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Video and non-video feedback interventions for teen drivers.
  • Published Date:
    2016-07-01
  • Language:
    English
Filetype[PDF-297.23 KB]


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  • Abstract:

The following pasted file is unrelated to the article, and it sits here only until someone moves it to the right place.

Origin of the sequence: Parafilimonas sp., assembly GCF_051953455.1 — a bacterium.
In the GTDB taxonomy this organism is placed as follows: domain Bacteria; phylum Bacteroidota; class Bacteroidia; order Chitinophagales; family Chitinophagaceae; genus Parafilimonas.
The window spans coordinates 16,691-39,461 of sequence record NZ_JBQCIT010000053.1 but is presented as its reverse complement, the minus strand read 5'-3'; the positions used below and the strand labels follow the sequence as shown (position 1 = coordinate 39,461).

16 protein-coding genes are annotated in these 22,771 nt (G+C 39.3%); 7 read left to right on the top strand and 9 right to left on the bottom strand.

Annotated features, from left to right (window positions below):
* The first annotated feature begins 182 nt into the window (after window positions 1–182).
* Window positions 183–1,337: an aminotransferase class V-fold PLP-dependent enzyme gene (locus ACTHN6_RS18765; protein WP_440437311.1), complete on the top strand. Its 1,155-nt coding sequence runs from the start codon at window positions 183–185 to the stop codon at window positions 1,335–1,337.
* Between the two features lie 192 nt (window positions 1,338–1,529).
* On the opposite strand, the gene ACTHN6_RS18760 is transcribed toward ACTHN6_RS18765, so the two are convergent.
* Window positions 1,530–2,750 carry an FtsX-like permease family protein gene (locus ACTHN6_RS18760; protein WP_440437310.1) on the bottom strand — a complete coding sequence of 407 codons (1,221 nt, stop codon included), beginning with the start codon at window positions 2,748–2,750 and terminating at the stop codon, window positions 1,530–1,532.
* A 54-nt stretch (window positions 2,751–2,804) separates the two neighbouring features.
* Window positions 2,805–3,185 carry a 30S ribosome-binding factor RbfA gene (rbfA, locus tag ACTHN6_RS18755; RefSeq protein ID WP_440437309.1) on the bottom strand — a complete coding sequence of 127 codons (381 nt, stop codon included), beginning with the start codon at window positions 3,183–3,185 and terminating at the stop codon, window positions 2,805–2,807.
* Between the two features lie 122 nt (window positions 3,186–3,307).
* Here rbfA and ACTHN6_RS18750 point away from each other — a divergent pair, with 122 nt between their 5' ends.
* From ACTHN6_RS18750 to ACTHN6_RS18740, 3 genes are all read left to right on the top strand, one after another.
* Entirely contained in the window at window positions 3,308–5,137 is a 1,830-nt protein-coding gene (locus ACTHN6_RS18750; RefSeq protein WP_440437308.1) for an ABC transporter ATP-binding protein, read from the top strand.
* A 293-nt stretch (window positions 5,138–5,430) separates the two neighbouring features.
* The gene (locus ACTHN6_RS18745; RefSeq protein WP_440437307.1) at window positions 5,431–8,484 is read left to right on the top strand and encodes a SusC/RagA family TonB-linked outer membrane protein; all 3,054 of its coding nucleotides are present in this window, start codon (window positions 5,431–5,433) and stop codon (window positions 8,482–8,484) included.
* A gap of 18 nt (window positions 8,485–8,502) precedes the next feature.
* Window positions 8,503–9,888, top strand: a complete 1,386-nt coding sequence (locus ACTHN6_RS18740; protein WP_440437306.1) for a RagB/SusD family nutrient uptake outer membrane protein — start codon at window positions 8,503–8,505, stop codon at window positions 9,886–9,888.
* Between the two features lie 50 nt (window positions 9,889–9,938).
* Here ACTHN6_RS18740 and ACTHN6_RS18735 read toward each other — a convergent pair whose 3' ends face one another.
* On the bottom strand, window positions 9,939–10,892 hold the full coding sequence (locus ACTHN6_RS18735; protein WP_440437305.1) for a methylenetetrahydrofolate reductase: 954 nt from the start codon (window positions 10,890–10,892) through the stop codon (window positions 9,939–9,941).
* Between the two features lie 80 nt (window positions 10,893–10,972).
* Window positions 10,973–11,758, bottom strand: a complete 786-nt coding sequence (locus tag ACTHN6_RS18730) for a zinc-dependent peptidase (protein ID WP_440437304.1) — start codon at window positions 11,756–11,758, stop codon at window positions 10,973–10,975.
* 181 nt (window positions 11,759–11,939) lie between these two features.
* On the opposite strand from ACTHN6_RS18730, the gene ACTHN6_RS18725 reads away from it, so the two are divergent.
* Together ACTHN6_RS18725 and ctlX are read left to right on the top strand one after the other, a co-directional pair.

In-vehicle feedback technologies, including some that use video, help parents monitor and mentor their young drivers. While different feedback technologies have been shown to reduce some risky driving behaviors, teens and parents cite privacy concerns as deterrents to using them, especially when the technologies use video. This study evaluated two similar technology-based interventions, one with video feedback and one without, to determine to what extent they reduced unsafe driving behaviors in newly licensed teen drivers relative to (a) a baseline period, and (b) a control group. Whether the video intervention produced a significantly different effect than the non-video intervention was also evaluated. The study enrolled two diverse cohorts of teen drivers: 32 from a rural site and 28 from a suburban site. Each was randomly assigned to the video feedback, the non-video feedback, or the control condition. A video event recorder installed in each teen’s vehicle for 20 weeks recorded a 12-second video when the vehicle’s lateral or longitudinal acceleration exceeded ±0.50g. All teens initially drove without feedback during a 4-week baseline segment. In the subsequent 16-week intervention phase, teens assigned to the intervention conditions received feedback. The number of unsafe driving events per 1,000 miles driven (event rate) for the intervention conditions significantly decreased over time and was 66% lower at the end of the study relative to the baseline segment. The event rate for the control condition did not change significantly over time and was about six times greater than the intervention condition. Event rates for the video and non-video feedback groups did not differ significantly. Both interventions reduced unsafe driving behaviors to a similar degree for two diverse groups of newly licensed teen drivers. One limitation of this study is that although feedback in the non-video condition did not contain any video-based information, the teens were aware that they were being video recorded. Future research should compare these findings to a feedback device that does not employ any video cameras.

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